90 Minutos is an excellent first feature from Pulsar, a young Honduran filmmaking company. Director Aeden O’Connor Agurcia and Writer Daniel Frañó fused 4 disparate stories from Honduran life, each with a connection to football. But soccer is mainly a vehicle to capture movie-goers’ attention in a futbol-crazy country.
The stories are tense dramas or thrillers about bigger issues than football. In the first story, a Honduran trying to get to the US border is drawn into a fight with 2 Mexican fans who are watching their respective countries play on TV.
In the second story, a young woman about to give birth (Andrea Umaña) asks her boyfriend Angel (Brandon López) to give up his lifestyle with a supporters gang. She begs him to think about the future, even though CD Olimpia has been his only joy and passion in a grocery clerk life. In the third story, a rookie journalist tries to get photos of a team’s practice but after multiple equipment and car failures, ends up discovering a drug hideout and then has to flee for his life.
In the last story, Jorge “El Tigre” Ramirez (Ricardo Letelier), a fictional National Team legend, doesn’t see the value of his career or what difference he has made in life. He is invited to a 40th reunion of his old World Cup team, but for him it is just a chance to drink. It is only when he tries to help a neighbor, who is a victim of domestic abuse, that he sees himself a little differently.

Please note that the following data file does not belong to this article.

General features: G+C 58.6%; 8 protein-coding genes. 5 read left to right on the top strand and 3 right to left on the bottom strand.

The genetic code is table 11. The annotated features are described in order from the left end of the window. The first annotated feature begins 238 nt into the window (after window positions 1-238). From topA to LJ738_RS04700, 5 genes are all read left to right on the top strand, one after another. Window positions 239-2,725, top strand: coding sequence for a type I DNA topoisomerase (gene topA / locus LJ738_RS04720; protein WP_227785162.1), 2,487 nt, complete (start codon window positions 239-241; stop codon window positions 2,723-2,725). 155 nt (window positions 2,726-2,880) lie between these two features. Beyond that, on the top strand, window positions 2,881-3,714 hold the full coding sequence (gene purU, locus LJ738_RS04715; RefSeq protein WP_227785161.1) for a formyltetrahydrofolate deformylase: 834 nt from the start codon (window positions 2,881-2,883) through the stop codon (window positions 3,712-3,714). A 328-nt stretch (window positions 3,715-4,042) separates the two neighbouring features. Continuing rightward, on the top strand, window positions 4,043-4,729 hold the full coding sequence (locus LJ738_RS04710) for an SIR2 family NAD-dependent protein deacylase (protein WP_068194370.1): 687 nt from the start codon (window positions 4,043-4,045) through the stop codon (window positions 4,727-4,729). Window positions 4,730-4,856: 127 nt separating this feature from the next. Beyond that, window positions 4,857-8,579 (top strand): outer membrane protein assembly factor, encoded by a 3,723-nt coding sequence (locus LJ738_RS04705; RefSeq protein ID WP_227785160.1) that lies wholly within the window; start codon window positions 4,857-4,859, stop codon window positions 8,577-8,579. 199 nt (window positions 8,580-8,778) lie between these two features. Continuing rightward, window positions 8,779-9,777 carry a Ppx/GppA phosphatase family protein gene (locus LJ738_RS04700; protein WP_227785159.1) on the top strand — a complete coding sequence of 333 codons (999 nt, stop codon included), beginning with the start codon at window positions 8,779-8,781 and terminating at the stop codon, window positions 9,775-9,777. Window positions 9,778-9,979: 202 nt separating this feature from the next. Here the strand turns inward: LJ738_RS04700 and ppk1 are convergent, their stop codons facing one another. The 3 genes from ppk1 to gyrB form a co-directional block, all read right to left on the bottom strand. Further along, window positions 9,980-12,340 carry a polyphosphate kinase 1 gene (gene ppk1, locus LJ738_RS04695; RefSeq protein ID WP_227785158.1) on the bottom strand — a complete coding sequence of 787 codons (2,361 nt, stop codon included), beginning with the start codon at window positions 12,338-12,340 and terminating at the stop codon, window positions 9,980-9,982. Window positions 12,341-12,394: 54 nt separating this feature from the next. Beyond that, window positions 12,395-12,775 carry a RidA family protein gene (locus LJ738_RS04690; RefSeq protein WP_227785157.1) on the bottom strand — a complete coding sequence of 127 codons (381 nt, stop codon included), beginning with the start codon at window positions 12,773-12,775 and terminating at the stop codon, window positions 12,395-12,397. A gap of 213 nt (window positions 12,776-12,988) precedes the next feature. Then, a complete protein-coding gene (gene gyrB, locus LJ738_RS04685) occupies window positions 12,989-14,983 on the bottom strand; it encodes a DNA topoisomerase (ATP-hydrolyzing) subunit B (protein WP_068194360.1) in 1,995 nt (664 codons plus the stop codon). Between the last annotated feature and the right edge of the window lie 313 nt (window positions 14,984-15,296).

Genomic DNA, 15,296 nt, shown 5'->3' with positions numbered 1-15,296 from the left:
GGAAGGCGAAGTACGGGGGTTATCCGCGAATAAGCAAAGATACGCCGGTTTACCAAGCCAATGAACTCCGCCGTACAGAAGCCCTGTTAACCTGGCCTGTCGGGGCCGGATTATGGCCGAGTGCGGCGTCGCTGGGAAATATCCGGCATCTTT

What I learned
Sometimes filmmakers create stories where they assume viewers know the background. The film largely takes place in Tegucigalpa, the capital of Honduras, and for the most part, it downplays the fact that Honduras is a country where 66% of its 10 million people live in poverty and suffer the world’s highest murder rate. There are 300-400 street gangs in Honduras, mostly in Tegucigalpa, and we see Angel, the Olimpia supporter, alone and targeted by another gang but it wasn’t clear to me why.
In trying to figure out the significance of World Cup 1982, I had to research Honduras’ futbol history. That tournament was their first WC appearance, and the player Héctor Ramón Pecho de Águila Zelaya became a hero for scoring the nation’s first WC goal, but he had to retire shortly thereafter. From what I read, it seemed like Honduras’ qualifying for WC 2010 may have been a greater feel-good moment for the country.
In my research, it surprised me to realize that the San Jose Earthquakes player Victor Bernardez and Sporting Kansas City’s Roger Espinoza played in 2 World Cups, WC 2010 and WC 2014. Bernardez was an awesome player for the Quakes, and I wish they had treated him better at the end of his career with them.
While the supporters group segment has a lot of footage of fans in the stadiums, most of the game play is seen on small TV screens. But as I noted in the beginning, football is a framework for the filmmakers to weave their stories. In quite a few of the narrative films I’ve reviewed, directors have said that they use the game as a metaphor in their dramas. That isn’t quite true in this case, to me it’s more like yin and yang, where both the game and the plot enhance each other.
In addition, this filmmaking team knows how to grip the viewer in a way that reminds me of Director Robert Rodriguez, with great action and very simple dialog on a small budget. The contemplative parts are well done as well. The quality made for a very enjoyable film, and I expect more great stuff from Pulsar.
8 Soccer Movie Mom Rating = 8